Continuing the trend of improving the relevancy of ads within the News Feed, Facebook today is rolling out a new feature that lets brands create unpublished posts — posts that intentionally don’t appear to all fans of a Page.
Previously available for ads on the right-hand side of the social network, this option is now available for feed-based ads. This might seem counterintuitive, but it’s actually a smart move that enables you to target a group of customers without alienating other members.
For example, a restaurant could promote a post that targets vegetarians. While the post announcing your new veggie-friendly dish won’t appear on your Facebook Page, it will run in the News Feed of fans who express an interest in vegetarian-eating habits.
A good way of determining which Facebook Ads are right for you is to test various options, and unpublished posts allow you to do just that. You can choose to run two different types of ads, or you can test the same ad on different audiences. For example, you could show a longtime customer one version and a new customer another.
According to AdParlor, a Facebook Strategic PMD, told Inside Facebook that unpublished post ads have a clickthrough rate of 0.87 percent compared to organic post ads with a CTR of 0.30 percent. Additionally, unpublished post ads had a 16 percent higher conversion rate with 22 percent lower sign-up costs.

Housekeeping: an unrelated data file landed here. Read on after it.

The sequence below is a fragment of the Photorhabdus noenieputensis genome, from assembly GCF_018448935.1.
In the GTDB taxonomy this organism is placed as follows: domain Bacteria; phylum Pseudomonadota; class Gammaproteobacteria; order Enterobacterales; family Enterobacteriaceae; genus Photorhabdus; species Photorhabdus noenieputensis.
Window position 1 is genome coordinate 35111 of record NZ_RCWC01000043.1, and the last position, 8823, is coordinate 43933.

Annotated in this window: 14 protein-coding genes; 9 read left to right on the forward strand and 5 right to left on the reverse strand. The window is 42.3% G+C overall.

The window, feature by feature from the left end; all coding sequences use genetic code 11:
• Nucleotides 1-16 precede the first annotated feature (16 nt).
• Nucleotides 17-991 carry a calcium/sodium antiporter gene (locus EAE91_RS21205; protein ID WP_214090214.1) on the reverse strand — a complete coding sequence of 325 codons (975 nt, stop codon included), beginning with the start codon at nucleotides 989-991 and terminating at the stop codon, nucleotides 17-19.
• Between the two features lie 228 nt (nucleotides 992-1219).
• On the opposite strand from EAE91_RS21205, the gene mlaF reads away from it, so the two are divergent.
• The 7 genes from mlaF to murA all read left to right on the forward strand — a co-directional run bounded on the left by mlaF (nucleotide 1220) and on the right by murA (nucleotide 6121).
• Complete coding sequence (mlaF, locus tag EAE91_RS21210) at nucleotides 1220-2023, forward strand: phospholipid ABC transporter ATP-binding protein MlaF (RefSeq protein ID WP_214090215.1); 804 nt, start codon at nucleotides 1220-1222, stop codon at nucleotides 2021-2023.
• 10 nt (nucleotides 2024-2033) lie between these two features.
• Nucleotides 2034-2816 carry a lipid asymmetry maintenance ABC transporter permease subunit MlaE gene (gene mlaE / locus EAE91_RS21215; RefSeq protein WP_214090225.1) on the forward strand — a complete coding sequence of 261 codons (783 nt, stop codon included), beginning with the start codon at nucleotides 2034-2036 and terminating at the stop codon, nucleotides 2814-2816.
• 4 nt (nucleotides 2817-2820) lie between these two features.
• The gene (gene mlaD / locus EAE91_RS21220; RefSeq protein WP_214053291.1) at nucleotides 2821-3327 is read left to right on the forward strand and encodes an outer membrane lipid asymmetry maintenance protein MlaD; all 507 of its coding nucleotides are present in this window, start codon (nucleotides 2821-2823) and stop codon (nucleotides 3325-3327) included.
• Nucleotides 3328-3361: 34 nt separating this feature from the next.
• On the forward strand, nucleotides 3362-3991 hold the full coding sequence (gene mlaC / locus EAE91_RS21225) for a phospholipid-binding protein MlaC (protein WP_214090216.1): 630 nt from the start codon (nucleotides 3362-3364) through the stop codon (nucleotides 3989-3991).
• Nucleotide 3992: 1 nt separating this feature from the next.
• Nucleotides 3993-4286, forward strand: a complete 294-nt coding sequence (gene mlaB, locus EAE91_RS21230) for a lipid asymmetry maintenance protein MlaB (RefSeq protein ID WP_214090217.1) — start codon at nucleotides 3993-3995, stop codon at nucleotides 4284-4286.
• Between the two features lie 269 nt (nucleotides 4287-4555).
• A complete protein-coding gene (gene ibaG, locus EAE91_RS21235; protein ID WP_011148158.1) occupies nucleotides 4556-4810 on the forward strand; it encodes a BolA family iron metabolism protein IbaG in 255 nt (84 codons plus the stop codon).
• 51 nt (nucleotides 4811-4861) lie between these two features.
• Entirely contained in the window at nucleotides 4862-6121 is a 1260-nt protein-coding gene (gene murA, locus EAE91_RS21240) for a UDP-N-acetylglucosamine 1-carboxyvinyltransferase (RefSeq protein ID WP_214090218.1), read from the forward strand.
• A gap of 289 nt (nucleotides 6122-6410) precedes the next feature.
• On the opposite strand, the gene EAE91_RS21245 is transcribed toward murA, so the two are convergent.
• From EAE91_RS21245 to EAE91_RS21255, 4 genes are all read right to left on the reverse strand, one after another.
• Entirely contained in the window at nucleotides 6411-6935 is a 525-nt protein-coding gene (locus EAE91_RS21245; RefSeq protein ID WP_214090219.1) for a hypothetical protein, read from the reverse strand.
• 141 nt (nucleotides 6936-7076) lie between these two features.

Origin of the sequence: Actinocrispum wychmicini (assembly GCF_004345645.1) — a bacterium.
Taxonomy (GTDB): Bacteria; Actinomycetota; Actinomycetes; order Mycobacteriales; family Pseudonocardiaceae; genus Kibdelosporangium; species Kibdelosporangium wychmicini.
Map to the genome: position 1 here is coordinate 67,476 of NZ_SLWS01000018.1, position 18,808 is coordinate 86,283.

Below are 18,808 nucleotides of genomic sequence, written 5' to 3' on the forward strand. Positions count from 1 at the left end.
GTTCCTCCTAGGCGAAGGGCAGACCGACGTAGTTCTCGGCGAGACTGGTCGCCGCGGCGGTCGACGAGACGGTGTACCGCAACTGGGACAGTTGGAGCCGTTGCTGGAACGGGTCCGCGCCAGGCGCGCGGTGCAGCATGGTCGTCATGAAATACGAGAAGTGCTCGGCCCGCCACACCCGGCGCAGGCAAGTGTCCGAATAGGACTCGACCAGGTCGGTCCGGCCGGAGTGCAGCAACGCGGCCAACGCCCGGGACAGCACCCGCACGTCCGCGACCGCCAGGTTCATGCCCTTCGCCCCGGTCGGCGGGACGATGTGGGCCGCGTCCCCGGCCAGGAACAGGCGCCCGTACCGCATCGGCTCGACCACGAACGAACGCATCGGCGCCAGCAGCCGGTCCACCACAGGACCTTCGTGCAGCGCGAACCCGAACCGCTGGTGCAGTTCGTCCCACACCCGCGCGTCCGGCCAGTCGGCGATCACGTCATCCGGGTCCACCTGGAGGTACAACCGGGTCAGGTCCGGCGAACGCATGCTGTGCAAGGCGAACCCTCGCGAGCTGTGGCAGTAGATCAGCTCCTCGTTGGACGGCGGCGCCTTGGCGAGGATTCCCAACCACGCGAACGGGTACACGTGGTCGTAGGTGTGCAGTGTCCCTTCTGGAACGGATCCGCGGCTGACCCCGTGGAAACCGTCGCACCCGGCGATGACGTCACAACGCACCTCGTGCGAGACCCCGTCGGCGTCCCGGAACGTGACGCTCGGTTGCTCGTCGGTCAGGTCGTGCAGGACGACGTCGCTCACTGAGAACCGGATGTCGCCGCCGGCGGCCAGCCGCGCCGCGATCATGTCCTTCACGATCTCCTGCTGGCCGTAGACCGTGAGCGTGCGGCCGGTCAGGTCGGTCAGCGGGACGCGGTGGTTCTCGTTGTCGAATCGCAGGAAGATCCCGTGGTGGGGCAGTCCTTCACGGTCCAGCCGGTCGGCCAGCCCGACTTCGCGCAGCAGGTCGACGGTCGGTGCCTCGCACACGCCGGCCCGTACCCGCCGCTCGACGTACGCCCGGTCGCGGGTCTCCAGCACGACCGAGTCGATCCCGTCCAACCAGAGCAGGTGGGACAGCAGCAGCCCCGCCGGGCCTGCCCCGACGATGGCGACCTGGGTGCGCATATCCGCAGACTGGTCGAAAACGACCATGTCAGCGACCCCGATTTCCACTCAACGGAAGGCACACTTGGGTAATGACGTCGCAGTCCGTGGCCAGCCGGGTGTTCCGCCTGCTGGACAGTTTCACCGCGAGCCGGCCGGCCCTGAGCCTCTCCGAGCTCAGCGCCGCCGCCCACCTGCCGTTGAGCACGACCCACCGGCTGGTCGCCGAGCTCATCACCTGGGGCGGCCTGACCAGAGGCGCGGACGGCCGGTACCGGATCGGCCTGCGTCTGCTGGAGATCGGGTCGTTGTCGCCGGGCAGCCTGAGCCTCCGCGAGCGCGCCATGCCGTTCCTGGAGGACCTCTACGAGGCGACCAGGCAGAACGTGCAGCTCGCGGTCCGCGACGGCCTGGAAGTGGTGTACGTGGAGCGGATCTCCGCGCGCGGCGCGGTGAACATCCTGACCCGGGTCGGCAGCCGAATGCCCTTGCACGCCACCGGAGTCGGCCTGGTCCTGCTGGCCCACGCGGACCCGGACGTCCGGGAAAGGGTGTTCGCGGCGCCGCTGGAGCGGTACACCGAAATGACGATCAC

Marketers should always be strategic when placing ads in the News Feed, but even more so now that the new design is rolling out. When attention is divided between multiple feeds, you’ll want to make sure that the ads you’re sharing are as relevant as possible. Unpublished posts — which can be created in Power Editor or through the Ads API — should help you deliver relevant ads in the most engaging place on Facebook.
Jennifer Beese: Jennifer Beese has worked as a community manager and social media strategist. When she’s not writing, you can find her studying anatomy and physiology—she literally has a skeleton in her closet—or under the stars with her telescope.